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Allergy & Immunology

Our allergy team at College Park Family Care works with our primary care doctors and other specialists to diagnose and treat a wide-variety of allergy and asthma issues. We use the latest treatment results and therapies to help get our patients symptoms under control to help them get back to enjoying life.

What are Allergies?

At its most basic level, an allergic reaction is your body's way of fighting off a perceived threat to it. When your body is sensitive, or allergic, to certain substances, your immune system overreacts to those substances and releases what are called histamines, to fight off the substances. For example, if you are allergic to ragweed or pollen, or perhaps cat dander, your body releases histamines that may cause you to sneeze, cough or wheeze, or your eyes to itch. In more serious instances of insect or food allergies, for example, the body can react with hives, itching, or more severe symptoms such as anaphylaxis - a life-threatening reaction that can inhibit your breathing, cause a sudden drop in blood pressure and even send your body into shock. Allergies can manifest themselves at any stage in life. Consider that while an wasp sting may not overly bother you beyond the initial discomfort the first two times you're stung, the third time may bring on a strong reaction. Similarly with food, something that gives you a mild stomach upset one time may the next time result in a much more severe reaction.

Allergy Types & Their Symptoms

Hay Fever

Grass, pollen (ragweed) and mold are among the most common seasonal triggers that cause your nasal passages to swell and become inflamed, and bring on sneezing, coughing, watery eyes.

Food Allergies

While virtually any food can cause an allergic reaction, 90 percent of all reactions come from eggs, milk, peanuts, tree nuts, fish, shellfish, wheat and soy. Symptoms range from hives and rashes to vomiting, wheezing and facial swelling, and in severe cases, anaphylaxis.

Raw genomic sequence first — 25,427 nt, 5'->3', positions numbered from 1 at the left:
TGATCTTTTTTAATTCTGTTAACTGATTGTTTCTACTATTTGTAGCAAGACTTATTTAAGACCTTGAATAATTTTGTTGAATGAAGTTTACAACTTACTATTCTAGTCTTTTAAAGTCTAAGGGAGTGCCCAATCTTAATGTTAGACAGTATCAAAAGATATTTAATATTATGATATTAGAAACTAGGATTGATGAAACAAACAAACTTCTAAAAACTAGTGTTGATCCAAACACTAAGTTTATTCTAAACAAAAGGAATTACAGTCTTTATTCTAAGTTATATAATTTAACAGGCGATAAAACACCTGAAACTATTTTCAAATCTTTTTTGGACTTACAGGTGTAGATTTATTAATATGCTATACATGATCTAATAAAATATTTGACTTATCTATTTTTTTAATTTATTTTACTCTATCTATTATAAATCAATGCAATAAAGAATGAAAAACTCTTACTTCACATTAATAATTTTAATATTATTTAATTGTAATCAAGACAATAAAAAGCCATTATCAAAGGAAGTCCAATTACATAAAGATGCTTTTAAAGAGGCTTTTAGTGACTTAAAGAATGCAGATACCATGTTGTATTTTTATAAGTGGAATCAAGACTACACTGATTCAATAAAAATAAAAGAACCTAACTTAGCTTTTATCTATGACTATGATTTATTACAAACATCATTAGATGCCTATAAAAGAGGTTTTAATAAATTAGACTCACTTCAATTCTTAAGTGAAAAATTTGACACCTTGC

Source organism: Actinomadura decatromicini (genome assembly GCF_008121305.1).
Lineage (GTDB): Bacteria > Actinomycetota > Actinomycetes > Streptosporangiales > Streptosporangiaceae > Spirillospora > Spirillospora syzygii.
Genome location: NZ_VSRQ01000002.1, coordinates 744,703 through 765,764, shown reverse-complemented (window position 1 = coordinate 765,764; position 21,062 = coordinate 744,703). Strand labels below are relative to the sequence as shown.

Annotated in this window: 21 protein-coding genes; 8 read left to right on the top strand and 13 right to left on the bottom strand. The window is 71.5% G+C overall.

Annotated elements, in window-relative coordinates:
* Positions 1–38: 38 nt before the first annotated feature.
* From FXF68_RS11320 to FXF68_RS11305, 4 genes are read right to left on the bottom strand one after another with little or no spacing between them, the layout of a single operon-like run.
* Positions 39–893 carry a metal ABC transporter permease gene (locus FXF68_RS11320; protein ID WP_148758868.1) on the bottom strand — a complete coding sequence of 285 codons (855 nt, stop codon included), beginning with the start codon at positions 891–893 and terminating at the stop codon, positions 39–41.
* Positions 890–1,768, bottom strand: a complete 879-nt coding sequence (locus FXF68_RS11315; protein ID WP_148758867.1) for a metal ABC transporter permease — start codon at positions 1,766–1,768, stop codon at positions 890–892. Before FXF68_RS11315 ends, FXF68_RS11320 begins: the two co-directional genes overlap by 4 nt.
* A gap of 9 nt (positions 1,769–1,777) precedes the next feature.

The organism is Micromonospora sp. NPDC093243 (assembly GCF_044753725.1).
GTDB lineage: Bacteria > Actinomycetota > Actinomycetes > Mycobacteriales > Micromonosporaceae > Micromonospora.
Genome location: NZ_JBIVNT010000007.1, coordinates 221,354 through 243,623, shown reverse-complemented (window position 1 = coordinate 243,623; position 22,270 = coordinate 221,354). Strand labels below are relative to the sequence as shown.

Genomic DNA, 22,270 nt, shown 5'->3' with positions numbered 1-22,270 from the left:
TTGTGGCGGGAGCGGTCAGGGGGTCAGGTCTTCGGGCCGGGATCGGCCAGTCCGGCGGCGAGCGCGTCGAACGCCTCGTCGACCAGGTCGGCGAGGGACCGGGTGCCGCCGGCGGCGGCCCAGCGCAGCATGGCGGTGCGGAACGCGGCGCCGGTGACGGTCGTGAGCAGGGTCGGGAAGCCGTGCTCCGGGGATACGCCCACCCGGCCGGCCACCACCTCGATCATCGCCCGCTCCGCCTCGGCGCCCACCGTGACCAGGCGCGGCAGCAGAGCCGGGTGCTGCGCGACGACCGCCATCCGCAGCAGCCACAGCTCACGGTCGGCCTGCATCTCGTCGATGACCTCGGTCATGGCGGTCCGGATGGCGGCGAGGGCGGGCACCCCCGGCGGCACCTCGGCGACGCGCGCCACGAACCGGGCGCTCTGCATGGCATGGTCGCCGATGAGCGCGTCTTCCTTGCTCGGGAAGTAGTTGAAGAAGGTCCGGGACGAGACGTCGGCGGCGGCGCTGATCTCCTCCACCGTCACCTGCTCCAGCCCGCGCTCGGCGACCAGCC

Pet Allergies

The most common pet allergies are related to dogs or cats, when exposure to their dander can cause sneezing, itchy, watery eyes, coughing and other respiratory symptoms. Some people also develop itchy skin or hives.

Drug Allergies

Allergic reactions to drugs can occur in any part of your body and with both oral and injected drugs. Common drugs to which people are allergic include penicillin and related antibiotics, sulfa drugs, and even aspirin, ibuprofen and other anti-inflammatory drugs. Symptoms can range from mild skin rashes or itching to serous reactions such as anaphylaxis.

Insect Allergies

According to the ACAAI, the stings of five insects - honeybees, hornets, wasps, yellow jackets and fire ants - are known to cause allergic reactions. The severity of an insect sting reaction varies from person to person and from one sting to the next. You may not experience an allergic reaction until you have been stung several times.

Dust Allergies

Dust can cause some people to experience difficulty breathing, as well as wheezing, coughing, sneezing or itchy skin.

Chemical Allergies

The cleaners we use in our homes, our laundry detergents, cosmetics, soaps, even tissues all have chemicals which can cause our bodies to experience allergic skin reactions -- rashes, itchiness, hives, blisters etc.

How are Allergies Treated?

At College Park Family Care Allergy, we use a variety of medications and therapies depending on the individual needs of our patients and their families.

Avoidance of Known Allergies - Many allergy triggers can be avoided by avoidance of those allergens identified for the patient.

Allergy Medication - Decongestants and antihistamines are the most common allergy medications which can reduce symptoms such as a stuffy or runny nose, sneezing and itching. Other medications work by inhibiting the chemicals or substances that cause allergic reactions. Your allergist will determine which medicines to control your symptoms while minimizing any side effects.

Immunotherapy - Sometimes referred to as "allergy shots," immunotherapy treatment involves giving gradually increasing doses of the substance to which you are allergic. Over time, this causes your immune system to become less sensitive to the substance. Immunotherapy is not a cure, but over time, can minimize the symptoms.

Allergies are not something any of us wish to have, but understanding your allergy symptoms and their causes, and receiving appropriate treatment can help ensure they don't limit your activities or your enjoyment of life.